You’ve probably spotted QuiVr in your Steam VR list as one of the top virtual reality titles right now. It’s been in Early Access for a while now, slowly refining this game from what started as a basic tower defense title to something far more nuanced.
The controls, like most archery games in VR, are highly intuitive. If you’ve ever shot a bow, seen somebody shoot a bow in a movie, or can follow the helpful neon green and well-illustrated four-point instructions, you know everything you need to nock an arrow and launch it at your target. Like the real thing, everything that comes after this point is a direct product of practice and persistence.
Reaching over your shoulder and pulling an arrow from your quiver, you’ll drop it into the channel. Drawing it back properly means anchoring to the chin, cheek, eye, or behind the ear, depending on your particular archery technique. Without teaching a class on why you’d want to do (or avoid) each one, let’s just go with the most common and pull to the cheek. Like the real thing, the arrow has a specific arc of flight depending on how far you’ve drawn it back. Holding the arrow pulled back for a period of time charges the arrow to create a more powerful shot. It all takes a little bit of practice, but I’m happy to say that it’s very rewarding and highly accurate.
Navigating the playspace comes courtesy of large floating targets around the area. If you shoot your arrow into one of these targets, your character will instantly teleport there. Unlike a lot of other archery titles where you might have two or three vantage points, QuiVr has dozens of them. Additionally, the levels are typically set up with multiple gates, so you’ll be pressing forward as you brush the enemy back, eventually culminating in a boss battle at the end of the sequence. You can see a full round with a boss battle below:
QuiVr has a massive advantage over any other archery game on the market — dynamically generated maps. As a result, every time you load into a mission, it’ll be new. Fresh foes, unfamiliar layouts, and different placements for vantage points ensures the game remains unpredictable. Just like the Diablo series, this makes the game immediately replayable for solo adventures or with friends.
To help keep you on your toes, you’ll also occasionally encounter special waves of foes that spawn and will push your shoulders to their limit. Sometimes it’ll be little guys that scoot on the ground (they are especially difficult to hit), or foes with shields that require a bit more precision to down, or maybe a fleet of flying foes that can drop large explosive fireballs on you and the gate to ruin your day. Any way you slice it, these will break up the waves and keep you on your toes.
Speaking of RPGs, QuiVr has a full equipment system. As you battle through armies of enemies, the game rewards your actions with new equipment. New bows, powers, and armor lie on a spinning wheel that, when selected, are shown on a cool looking paper doll display. This is also how other players will see you in multiplayer, but these items are far more than cosmetic. As an example, you might acquire a Charged Bolt — a lightning blast that has a percentage chance of discharging electricity in a small area. These arrows can be used as an AoE trap as they activate when you miss, allowing you to create easy chokepoints. You might also pick up a Ruby Studded Mask that causes your arrow strikes to explode into an AoE effect of hallowed or primordial damage. Beyond direct damage, there are also traps, quivers that can ignite your arrows, a chestplate that makes your arrow seek their target, and much more. There are several dozen unique items to collect, and the team continues to add more with each patch, keeping the whole thing fresh.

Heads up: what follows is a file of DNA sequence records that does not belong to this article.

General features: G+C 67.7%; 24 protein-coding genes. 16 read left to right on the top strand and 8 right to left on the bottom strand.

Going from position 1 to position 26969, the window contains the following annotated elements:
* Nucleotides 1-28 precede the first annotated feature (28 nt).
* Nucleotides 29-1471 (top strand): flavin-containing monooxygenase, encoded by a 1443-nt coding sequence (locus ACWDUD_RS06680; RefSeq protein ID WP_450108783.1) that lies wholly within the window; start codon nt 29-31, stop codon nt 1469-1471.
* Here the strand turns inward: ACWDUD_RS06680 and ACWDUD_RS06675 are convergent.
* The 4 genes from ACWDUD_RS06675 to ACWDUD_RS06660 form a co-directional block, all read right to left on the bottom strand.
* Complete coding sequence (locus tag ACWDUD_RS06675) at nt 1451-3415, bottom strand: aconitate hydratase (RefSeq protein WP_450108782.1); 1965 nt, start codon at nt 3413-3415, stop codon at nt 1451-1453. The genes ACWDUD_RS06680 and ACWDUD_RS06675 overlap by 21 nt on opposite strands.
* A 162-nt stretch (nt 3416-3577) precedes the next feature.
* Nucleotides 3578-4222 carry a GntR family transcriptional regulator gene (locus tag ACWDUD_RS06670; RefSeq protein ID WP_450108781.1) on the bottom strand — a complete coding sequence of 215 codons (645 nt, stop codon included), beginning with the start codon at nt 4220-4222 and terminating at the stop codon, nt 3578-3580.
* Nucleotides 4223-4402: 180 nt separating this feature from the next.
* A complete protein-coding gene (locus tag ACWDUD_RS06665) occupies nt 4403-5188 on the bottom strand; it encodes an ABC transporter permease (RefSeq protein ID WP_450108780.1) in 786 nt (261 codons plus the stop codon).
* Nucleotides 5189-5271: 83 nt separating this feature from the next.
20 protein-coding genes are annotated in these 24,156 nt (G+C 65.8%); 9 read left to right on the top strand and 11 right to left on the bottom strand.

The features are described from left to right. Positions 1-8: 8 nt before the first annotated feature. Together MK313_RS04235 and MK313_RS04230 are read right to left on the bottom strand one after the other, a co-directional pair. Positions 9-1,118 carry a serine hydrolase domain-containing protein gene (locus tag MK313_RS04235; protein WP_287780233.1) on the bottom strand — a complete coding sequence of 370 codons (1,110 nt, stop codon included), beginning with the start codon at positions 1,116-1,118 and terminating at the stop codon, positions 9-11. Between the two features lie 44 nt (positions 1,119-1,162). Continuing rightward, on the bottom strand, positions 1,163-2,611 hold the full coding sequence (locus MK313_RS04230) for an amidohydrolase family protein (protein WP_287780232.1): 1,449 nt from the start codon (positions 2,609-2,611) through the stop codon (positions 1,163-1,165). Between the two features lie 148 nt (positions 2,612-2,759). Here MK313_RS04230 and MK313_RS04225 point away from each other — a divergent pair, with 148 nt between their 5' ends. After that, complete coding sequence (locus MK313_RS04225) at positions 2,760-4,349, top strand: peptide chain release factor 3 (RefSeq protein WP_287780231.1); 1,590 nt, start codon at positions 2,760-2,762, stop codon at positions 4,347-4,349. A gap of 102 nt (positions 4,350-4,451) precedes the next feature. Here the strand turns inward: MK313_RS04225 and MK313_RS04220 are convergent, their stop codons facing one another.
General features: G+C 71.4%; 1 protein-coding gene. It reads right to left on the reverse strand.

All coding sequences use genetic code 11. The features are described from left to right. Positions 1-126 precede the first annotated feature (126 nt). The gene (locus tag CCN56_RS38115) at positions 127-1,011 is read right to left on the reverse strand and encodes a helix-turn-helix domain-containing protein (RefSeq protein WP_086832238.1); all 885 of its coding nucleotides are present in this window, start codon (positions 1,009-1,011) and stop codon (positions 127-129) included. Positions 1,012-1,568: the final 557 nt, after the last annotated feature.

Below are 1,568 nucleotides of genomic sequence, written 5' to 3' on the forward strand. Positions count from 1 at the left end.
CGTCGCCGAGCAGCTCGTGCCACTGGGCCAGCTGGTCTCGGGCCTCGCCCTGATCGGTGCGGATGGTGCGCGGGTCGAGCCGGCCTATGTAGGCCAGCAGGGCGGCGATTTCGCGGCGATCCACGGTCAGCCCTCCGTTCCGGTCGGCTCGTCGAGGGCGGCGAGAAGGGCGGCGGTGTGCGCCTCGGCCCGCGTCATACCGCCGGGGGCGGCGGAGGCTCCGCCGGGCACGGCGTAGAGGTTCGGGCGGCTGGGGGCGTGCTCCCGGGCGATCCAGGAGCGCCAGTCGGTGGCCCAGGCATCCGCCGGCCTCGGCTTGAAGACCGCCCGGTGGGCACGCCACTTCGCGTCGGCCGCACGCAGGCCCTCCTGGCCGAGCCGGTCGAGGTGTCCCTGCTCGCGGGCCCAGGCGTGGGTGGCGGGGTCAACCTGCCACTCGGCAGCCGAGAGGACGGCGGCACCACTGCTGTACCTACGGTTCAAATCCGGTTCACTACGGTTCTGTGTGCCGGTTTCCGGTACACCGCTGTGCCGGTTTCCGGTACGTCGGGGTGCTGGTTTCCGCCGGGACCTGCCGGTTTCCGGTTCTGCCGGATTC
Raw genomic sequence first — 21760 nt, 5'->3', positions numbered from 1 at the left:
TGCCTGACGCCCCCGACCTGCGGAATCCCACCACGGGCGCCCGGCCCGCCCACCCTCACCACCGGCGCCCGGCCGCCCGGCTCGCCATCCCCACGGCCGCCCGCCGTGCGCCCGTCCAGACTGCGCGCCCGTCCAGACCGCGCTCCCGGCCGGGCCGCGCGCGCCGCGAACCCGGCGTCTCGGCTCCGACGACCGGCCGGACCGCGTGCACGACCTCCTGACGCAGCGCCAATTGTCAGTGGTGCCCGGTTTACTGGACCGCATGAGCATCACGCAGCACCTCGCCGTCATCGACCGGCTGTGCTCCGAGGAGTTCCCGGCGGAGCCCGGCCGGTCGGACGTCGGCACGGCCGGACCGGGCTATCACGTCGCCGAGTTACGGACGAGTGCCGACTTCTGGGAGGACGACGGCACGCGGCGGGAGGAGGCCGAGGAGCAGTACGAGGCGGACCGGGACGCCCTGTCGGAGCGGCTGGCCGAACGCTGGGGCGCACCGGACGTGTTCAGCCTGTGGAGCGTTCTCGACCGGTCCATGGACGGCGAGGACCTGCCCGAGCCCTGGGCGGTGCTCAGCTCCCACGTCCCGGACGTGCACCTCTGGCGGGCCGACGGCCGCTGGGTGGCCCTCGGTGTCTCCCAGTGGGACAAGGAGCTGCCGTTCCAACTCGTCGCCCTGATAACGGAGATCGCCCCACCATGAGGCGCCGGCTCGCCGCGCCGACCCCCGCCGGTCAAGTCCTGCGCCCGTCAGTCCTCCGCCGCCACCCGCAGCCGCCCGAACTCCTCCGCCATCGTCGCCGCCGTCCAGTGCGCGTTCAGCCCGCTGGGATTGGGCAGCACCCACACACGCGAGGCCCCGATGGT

One of the biggest strengths for QuiVr is its multiplayer capabilities. The game provides a seamless experience for up to four players, featuring full drop-in/drop-out cooperative play with full voice chat built in. As the enemies pile up you’ll need it too. Tactical positioning and mixing high ground with low ground will help take out the blended unit assault of armored troops with shields, large flyers with two massive fireballs in each claw, teleporting foes, fast moving chargers, and more.
We did run into one really odd bug with our multiplayer game. After Silas joined my game, we found ourselves in a world devoid of foes. We left and recreated the private game and found all of the enemies running away from us instead of running towards us. The orb in the sky would fill up but we weren’t moving between gates when it completed. It took quitting the game entirely to resolve this issue.
If there’s one massive feather in the cap of QuiVr, it’s the frequency and quality of the updates this game has received. It has gotten a tremendous amount of attention in Early Access, and now that it’s in final release, that hasn’t slowed. Developer Blueteak has continued to update QuiVr with new features, as well as fixing the few bugs that remained in Early Access (though admittedly I didn’t encounter any in the release product). The best part is that you don’t have to take my word for any of this — there is a demo available to try it out for yourself.
Extensive RPG mechanics, dynamically generated maps, cooperative multiplayer, and continuous updates puts QuiVr in a class normally reserved for AAA developers with expansive teams. There’s a reason QuiVr consistently comes up in everyone’s top 10 list -- this is a title you need in your library.
- Four player co-op multiplayer works perfectly
- RPG-lite loot system
- Randomized levels keep things fresh
- Graphically solid
- Odd multiplayer bug that might hamper gameplay